Background: Treatment-related toxicity and delays in the management of this toxicity can impact the outcomes of patient with cancer. In Scotland, a national cancer helpline was established to provide triage assessment for patients receiving systemic anticancer therapy (SACT) in an attempt to minimise delays in toxicity management. In this article, we describe the use and impact of the helpline in our region over the last 5 years.
Methods: Patients who contacted the NHS Tayside cancer helpline between 1 January 2016 and 31 December 2020 were retrospectively identified. Patient demographics as well as the reason and outcome of each call was recorded. A descriptive analysis was performed.
Results: 6562 individual patients received SACT and 8385 calls were recorded during the time period. Median age of callers was 63 years (range 17-98) and 59.2% were women. Use of the helpline increased by 83.6% between 2016 and 2020, driven by an increase in in-hours calls. 41% of calls required review by a healthcare professional only, 24% required review and admission and the remaining 35% telephone advice only. The majority of cases (85%) were either assessed or advised solely by oncology. The proportional use of general practitioner services has decreased.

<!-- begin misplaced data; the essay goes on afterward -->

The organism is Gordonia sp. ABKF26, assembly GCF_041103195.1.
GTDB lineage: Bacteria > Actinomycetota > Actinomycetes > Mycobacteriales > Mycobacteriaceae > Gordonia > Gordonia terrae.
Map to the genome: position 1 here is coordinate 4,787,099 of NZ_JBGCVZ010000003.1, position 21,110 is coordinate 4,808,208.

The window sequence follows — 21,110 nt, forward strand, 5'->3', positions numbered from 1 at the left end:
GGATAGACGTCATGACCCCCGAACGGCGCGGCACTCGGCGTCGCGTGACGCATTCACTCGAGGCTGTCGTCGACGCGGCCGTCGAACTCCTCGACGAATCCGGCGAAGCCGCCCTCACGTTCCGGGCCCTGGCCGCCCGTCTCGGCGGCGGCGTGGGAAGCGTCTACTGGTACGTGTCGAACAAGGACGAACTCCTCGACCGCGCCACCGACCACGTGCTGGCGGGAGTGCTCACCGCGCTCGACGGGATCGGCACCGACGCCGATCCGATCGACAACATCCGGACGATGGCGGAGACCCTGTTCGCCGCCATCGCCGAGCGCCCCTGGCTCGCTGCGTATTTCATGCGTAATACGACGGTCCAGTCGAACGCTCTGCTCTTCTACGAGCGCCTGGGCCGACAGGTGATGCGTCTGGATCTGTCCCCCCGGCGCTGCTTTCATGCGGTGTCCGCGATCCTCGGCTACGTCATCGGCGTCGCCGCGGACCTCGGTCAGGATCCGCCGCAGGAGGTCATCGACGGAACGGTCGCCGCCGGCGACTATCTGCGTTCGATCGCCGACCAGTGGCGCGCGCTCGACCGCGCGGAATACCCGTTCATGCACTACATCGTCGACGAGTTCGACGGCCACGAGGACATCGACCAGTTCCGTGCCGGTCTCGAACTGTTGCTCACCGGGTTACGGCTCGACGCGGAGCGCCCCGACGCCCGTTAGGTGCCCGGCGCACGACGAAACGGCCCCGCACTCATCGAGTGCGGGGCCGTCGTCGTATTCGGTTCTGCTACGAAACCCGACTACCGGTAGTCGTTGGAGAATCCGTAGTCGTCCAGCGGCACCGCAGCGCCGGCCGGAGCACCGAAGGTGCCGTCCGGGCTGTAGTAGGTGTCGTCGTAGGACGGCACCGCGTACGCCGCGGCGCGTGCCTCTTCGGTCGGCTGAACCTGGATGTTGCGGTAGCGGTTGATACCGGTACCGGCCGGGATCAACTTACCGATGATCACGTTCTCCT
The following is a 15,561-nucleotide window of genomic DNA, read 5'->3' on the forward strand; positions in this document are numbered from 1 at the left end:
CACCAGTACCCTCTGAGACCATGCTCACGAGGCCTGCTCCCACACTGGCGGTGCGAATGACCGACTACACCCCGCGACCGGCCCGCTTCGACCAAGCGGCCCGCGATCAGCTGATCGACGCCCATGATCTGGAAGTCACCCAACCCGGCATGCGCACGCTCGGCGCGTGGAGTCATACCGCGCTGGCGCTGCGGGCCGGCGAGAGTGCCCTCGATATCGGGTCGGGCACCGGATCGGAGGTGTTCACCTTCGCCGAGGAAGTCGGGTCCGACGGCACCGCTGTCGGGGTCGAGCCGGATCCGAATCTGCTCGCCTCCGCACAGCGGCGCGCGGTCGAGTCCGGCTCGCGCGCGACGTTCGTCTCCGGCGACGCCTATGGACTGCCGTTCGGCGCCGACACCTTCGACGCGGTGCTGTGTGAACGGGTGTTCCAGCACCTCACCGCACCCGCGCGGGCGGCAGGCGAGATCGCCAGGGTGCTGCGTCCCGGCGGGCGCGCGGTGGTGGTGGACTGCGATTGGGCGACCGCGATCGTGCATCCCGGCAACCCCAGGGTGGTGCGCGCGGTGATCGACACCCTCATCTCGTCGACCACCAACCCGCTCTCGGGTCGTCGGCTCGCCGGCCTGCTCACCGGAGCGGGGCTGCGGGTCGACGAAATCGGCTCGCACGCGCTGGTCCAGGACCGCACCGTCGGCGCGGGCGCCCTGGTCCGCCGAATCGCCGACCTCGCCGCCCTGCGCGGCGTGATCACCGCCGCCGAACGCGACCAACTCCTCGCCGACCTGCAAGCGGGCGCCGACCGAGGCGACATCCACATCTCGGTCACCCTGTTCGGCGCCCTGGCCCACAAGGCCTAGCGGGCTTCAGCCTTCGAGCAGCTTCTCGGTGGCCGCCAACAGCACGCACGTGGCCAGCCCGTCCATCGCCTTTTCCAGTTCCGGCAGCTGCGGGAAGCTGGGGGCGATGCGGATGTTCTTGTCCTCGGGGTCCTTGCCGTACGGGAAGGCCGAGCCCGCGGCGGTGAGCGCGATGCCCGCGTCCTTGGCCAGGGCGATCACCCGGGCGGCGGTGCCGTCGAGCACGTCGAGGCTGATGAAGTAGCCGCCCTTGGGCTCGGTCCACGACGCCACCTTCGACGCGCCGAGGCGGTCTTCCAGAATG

Conclusions: The helpline provides a way for patients to report symptoms directly to their clinical team and receive appropriate specialist advice at an early stage. We demonstrate that most of these calls can be managed solely by our oncology team. This system can reduce pressure on other parts of the local health system.
- access to information
- clinical decision-making
- healthcare quality improvement